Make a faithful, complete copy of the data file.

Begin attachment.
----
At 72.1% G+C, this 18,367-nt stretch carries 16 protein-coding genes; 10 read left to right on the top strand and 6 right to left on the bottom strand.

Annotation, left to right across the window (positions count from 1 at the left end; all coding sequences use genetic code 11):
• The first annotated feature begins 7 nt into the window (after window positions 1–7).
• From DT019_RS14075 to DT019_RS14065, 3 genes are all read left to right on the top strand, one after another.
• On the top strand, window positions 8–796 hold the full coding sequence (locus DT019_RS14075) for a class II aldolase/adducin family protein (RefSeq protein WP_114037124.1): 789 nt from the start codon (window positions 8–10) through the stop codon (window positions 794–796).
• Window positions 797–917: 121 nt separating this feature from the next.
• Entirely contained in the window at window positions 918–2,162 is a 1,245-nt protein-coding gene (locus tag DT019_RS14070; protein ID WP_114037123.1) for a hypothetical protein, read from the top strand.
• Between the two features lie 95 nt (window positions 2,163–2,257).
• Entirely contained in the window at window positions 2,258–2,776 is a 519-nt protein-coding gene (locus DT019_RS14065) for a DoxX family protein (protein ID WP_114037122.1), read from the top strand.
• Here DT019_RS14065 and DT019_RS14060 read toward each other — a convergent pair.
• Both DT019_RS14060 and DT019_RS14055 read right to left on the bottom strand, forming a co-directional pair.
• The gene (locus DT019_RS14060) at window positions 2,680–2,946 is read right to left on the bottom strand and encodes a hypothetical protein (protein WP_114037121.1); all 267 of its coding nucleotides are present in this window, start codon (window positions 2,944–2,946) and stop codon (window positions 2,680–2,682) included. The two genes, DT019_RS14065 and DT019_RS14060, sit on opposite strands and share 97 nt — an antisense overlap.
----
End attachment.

At 72.1% G+C, this 18,367-nt stretch carries 16 protein-coding genes; 10 read left to right on the top strand and 6 right to left on the bottom strand.

Annotation, left to right across the window (positions count from 1 at the left end; all coding sequences use genetic code 11):
• The first annotated feature begins 7 nt into the window (after window positions 1–7).
• From DT019_RS14075 to DT019_RS14065, 3 genes are all read left to right on the top strand, one after another.
• On the top strand, window positions 8–796 hold the full coding sequence (locus DT019_RS14075) for a class II aldolase/adducin family protein (RefSeq protein WP_114037124.1): 789 nt from the start codon (window positions 8–10) through the stop codon (window positions 794–796).
• Window positions 797–917: 121 nt separating this feature from the next.
• Entirely contained in the window at window positions 918–2,162 is a 1,245-nt protein-coding gene (locus tag DT019_RS14070; protein ID WP_114037123.1) for a hypothetical protein, read from the top strand.
• Between the two features lie 95 nt (window positions 2,163–2,257).
• Entirely contained in the window at window positions 2,258–2,776 is a 519-nt protein-coding gene (locus DT019_RS14065) for a DoxX family protein (protein ID WP_114037122.1), read from the top strand.
• Here DT019_RS14065 and DT019_RS14060 read toward each other — a convergent pair.
• Both DT019_RS14060 and DT019_RS14055 read right to left on the bottom strand, forming a co-directional pair.
• The gene (locus DT019_RS14060) at window positions 2,680–2,946 is read right to left on the bottom strand and encodes a hypothetical protein (protein WP_114037121.1); all 267 of its coding nucleotides are present in this window, start codon (window positions 2,944–2,946) and stop codon (window positions 2,680–2,682) included. The two genes, DT019_RS14065 and DT019_RS14060, sit on opposite strands and share 97 nt — an antisense overlap.